H&M vs Forever 21: Sustainability edition


Samara Oregon Ruiz (made with Canva)

The sustainability of large companies have always been questioned, especially H&M and Forever 21.

You’re checking the price tag of a shirt in your favorite clothing store. You notice that it’s 100% recycled and think, “Well that’s great!” 

You wonder, “What else in the store is recycled? What else is the store doing to help the environment?” 

Sustainability has been talked about for a while now, and consumers are wondering when their shopping bag is going to be full of eco-friendly clothing. 

Multi-billion dollar companies have the resources to ensure what we buy isn’t negatively affecting the planet. Companies like H&M have made many promises and have introduced an environmentally conscious clothing line into their stores. However, other fast fashion companies such as Forever 21 aren’t doing enough. 

The goal for fast-fashion companies is to make the most profit with the least expensive products. This business model was designed to put out new, trendy clothing in two to six weeks. This is the opposite of high fashion, which is where many fast fashion companies get their inspiration from. This ideology is harmful in the long run because being sustainable is more expensive than being unsustainable. 

Sustainability is a term that some understand, but some may not. 

MCHS chemistry teacher and Eco Club adviser Micah You defines sustainability.

“Making sure that we’ll have the resources for future generations. Multiple generations removed from us will still have access to a lot of things we enjoy like, clean water, outdoors, being able to have clean air, and have a livable planet,” he said.

Both Forever 21 and H&M have started to work on the impact they have on the planet. The Swedish clothing company H&M has started selling garments made out of recycled materials, gives customers a coupon for bringing their recycled clothing to any of their stores, and has set a goal to be climate-positive by the year 2040. 

The Korean-American garment company Forever 21 provides 100% recycled shopping bags in most stores, donates to American Forests Association, and is working on environmentally friendly clothing. 

All of these concepts sound great, but the major difference between these two huge companies is that H&M has already introduced clothing that is either fully or partially made of recycled materials, and Forever 21 hasn’t. This should’ve been one of the first steps a company takes in order to be more sustainable.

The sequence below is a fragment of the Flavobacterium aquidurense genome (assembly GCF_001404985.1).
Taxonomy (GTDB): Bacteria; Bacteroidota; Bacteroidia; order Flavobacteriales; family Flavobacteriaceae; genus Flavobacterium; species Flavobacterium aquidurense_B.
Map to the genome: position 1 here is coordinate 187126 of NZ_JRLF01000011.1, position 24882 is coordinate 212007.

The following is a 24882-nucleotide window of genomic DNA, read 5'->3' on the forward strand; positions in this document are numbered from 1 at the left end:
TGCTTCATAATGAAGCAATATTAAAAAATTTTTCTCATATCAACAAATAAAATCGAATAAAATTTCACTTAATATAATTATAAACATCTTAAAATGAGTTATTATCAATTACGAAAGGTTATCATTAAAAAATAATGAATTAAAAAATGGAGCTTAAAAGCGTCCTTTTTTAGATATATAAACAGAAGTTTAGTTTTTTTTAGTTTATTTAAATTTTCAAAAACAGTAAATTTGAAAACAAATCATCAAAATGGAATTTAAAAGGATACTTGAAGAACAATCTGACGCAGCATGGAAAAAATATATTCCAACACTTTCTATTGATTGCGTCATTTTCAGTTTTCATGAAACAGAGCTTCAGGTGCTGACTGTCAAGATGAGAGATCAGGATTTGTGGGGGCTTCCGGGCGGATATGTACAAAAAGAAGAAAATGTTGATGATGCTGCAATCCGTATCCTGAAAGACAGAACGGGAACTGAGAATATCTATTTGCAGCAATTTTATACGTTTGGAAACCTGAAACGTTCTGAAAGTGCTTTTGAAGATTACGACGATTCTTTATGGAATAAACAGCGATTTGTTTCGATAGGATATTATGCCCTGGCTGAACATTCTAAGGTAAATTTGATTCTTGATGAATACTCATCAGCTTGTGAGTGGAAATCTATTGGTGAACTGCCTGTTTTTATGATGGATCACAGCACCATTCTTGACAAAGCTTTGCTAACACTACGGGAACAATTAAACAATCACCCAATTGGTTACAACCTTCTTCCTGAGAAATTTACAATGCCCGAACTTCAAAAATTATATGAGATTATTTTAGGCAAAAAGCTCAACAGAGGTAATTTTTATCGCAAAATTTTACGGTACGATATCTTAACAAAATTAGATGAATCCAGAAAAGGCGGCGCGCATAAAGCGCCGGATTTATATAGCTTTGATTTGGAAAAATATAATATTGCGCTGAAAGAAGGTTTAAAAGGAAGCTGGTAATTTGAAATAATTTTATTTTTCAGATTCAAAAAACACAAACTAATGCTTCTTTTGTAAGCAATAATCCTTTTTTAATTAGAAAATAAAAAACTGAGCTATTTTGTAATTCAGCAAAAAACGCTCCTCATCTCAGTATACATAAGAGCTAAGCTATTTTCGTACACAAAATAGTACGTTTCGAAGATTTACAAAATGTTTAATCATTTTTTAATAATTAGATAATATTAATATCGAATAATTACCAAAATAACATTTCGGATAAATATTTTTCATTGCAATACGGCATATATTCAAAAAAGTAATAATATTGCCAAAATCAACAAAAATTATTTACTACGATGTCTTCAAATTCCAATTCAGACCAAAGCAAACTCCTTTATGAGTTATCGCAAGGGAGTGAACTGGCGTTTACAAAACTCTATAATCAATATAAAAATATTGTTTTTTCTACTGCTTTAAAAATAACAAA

Jamie Sanchez, an MCHS graduate, and H&M employee, describes the Conscious clothing line sold at H&M.

“The Conscious clothing line is more like essentials I would say, like sweaters or plain T-shirts which were mostly made out of recycled material. They’re seen as more conscious compared to normal clothes,” she said.

Forever 21 is planning to introduce a more eco-friendly clothing line to their stores, which is a good start that should’ve occurred a while ago.

Although Forever 21 uses recycled plastic bags, H&M uses brown paper bags, which are proven to be slightly better for the environment if used right. Both bags can harm the earth, but if misplaced, paper bags will biodegrade and plastic bags won’t. However, in terms of what is better for sustainability, there isn’t a clear answer; the best thing to do is reuse the bags you already have at home. This is an issue fast-fashion companies can’t necessarily control, but instead, they can heavily encourage consumers to bring their own bags. 

One thing that both of these fast fashion companies have to work on is the labor conditions in which their products are being made. 

Ethical working conditions can be seen as proper breaks within a working shift, a livable wage, safety regulations, worker benefits, etc. 

Junior Keyla Bautista believes that sustainability and good labor conditions go hand in hand. 

“They both affect the environment and the community, depending on where it takes place; they’re both social problems that affect us. The environment affects everyone,” she said.

However, we can’t leave the well-being of our planet in the hands of money-hungry companies. Fast fashion companies will never be completely sustainable; this is a truth we must face. But, it’s in all of us to push for environmentally-friendly clothing, businesses, and overall shopping experiences.

You said, “Whatever the consumer wants, the consumer gets.”